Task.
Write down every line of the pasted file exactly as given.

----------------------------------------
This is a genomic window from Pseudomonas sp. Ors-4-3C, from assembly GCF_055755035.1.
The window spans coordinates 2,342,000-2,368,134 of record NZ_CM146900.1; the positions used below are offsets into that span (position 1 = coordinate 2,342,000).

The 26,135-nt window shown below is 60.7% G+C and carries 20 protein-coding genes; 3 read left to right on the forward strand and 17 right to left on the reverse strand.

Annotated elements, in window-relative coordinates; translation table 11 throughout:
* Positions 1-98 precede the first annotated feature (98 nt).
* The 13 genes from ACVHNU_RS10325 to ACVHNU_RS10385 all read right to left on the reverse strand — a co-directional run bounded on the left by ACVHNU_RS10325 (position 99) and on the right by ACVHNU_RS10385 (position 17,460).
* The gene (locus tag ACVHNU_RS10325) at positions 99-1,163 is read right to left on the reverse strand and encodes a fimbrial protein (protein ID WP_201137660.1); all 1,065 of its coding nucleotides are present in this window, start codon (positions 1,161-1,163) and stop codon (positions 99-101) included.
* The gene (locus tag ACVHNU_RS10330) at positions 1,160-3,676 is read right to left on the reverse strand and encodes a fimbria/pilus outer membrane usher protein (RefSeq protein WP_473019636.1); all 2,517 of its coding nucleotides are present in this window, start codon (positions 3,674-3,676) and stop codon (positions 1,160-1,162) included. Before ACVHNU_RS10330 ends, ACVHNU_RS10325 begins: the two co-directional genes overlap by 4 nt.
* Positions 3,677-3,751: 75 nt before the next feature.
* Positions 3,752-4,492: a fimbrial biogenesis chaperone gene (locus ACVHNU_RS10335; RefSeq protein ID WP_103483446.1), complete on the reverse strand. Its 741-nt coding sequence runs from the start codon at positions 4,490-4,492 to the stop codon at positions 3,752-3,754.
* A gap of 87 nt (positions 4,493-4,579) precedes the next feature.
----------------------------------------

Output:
This is a genomic window from Pseudomonas sp. Ors-4-3C, from assembly GCF_055755035.1.
The window spans coordinates 2,342,000-2,368,134 of record NZ_CM146900.1; the positions used below are offsets into that span (position 1 = coordinate 2,342,000).

The 26,135-nt window shown below is 60.7% G+C and carries 20 protein-coding genes; 3 read left to right on the forward strand and 17 right to left on the reverse strand.

Annotated elements, in window-relative coordinates; translation table 11 throughout:
* Positions 1-98 precede the first annotated feature (98 nt).
* The 13 genes from ACVHNU_RS10325 to ACVHNU_RS10385 all read right to left on the reverse strand — a co-directional run bounded on the left by ACVHNU_RS10325 (position 99) and on the right by ACVHNU_RS10385 (position 17,460).
* The gene (locus tag ACVHNU_RS10325) at positions 99-1,163 is read right to left on the reverse strand and encodes a fimbrial protein (protein ID WP_201137660.1); all 1,065 of its coding nucleotides are present in this window, start codon (positions 1,161-1,163) and stop codon (positions 99-101) included.
* The gene (locus tag ACVHNU_RS10330) at positions 1,160-3,676 is read right to left on the reverse strand and encodes a fimbria/pilus outer membrane usher protein (RefSeq protein WP_473019636.1); all 2,517 of its coding nucleotides are present in this window, start codon (positions 3,674-3,676) and stop codon (positions 1,160-1,162) included. Before ACVHNU_RS10330 ends, ACVHNU_RS10325 begins: the two co-directional genes overlap by 4 nt.
* Positions 3,677-3,751: 75 nt before the next feature.
* Positions 3,752-4,492: a fimbrial biogenesis chaperone gene (locus ACVHNU_RS10335; RefSeq protein ID WP_103483446.1), complete on the reverse strand. Its 741-nt coding sequence runs from the start codon at positions 4,490-4,492 to the stop codon at positions 3,752-3,754.
* A gap of 87 nt (positions 4,493-4,579) precedes the next feature.